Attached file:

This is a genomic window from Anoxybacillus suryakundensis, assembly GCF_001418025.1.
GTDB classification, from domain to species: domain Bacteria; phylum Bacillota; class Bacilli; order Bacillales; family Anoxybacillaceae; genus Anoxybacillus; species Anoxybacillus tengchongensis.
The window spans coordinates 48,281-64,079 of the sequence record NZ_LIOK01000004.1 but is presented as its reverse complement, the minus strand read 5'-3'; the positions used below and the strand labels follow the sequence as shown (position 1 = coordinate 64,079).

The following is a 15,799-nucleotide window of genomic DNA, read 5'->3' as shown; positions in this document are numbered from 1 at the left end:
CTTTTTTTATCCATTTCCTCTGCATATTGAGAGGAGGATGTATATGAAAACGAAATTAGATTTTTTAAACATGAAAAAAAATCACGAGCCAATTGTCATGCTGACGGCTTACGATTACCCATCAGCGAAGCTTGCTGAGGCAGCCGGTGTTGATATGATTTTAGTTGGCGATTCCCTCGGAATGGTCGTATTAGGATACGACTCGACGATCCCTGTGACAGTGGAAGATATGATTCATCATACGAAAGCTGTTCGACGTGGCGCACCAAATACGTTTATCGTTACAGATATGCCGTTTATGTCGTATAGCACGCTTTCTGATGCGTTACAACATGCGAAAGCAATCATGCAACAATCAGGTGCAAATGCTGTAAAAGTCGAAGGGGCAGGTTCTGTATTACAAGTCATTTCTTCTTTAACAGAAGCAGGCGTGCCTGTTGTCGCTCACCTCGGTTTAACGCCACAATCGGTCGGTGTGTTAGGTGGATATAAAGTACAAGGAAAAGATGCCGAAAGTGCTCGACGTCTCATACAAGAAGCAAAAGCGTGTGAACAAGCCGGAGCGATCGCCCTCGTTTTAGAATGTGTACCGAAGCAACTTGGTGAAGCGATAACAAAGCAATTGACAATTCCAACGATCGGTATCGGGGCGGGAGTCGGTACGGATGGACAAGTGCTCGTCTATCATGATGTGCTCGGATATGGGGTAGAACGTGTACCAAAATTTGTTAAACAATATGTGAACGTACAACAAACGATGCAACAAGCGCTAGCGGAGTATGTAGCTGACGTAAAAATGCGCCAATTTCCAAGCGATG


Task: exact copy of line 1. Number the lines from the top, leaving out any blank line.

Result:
This is a genomic window from Anoxybacillus suryakundensis, assembly GCF_001418025.1.